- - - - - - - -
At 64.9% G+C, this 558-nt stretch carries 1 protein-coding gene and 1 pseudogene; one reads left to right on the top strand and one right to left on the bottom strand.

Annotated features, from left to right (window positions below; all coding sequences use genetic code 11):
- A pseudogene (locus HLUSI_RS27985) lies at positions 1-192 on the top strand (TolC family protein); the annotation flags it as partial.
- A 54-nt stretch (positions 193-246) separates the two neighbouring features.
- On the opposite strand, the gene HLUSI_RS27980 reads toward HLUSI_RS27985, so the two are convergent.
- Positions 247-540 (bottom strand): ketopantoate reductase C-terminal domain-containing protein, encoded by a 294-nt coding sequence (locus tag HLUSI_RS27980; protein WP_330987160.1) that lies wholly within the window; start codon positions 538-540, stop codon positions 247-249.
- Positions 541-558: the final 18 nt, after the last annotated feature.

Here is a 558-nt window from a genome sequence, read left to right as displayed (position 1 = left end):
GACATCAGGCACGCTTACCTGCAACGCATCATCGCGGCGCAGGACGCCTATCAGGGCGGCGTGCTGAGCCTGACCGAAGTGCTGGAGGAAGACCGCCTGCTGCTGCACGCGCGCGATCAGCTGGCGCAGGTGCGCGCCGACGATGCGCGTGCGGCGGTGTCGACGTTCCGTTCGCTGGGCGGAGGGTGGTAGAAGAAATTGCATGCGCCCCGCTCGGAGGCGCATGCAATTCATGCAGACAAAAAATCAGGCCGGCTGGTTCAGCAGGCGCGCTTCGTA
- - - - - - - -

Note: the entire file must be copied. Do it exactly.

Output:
At 64.9% G+C, this 558-nt stretch carries 1 protein-coding gene and 1 pseudogene; one reads left to right on the top strand and one right to left on the bottom strand.

Annotated features, from left to right (window positions below; all coding sequences use genetic code 11):
- A pseudogene (locus HLUSI_RS27985) lies at positions 1-192 on the top strand (TolC family protein); the annotation flags it as partial.
- A 54-nt stretch (positions 193-246) separates the two neighbouring features.
- On the opposite strand, the gene HLUSI_RS27980 reads toward HLUSI_RS27985, so the two are convergent.
- Positions 247-540 (bottom strand): ketopantoate reductase C-terminal domain-containing protein, encoded by a 294-nt coding sequence (locus tag HLUSI_RS27980; protein WP_330987160.1) that lies wholly within the window; start codon positions 538-540, stop codon positions 247-249.
- Positions 541-558: the final 18 nt, after the last annotated feature.

Here is a 558-nt window from a genome sequence, read left to right as displayed (position 1 = left end):
GACATCAGGCACGCTTACCTGCAACGCATCATCGCGGCGCAGGACGCCTATCAGGGCGGCGTGCTGAGCCTGACCGAAGTGCTGGAGGAAGACCGCCTGCTGCTGCACGCGCGCGATCAGCTGGCGCAGGTGCGCGCCGACGATGCGCGTGCGGCGGTGTCGACGTTCCGTTCGCTGGGCGGAGGGTGGTAGAAGAAATTGCATGCGCCCCGCTCGGAGGCGCATGCAATTCATGCAGACAAAAAATCAGGCCGGCTGGTTCAGCAGGCGCGCTTCGTA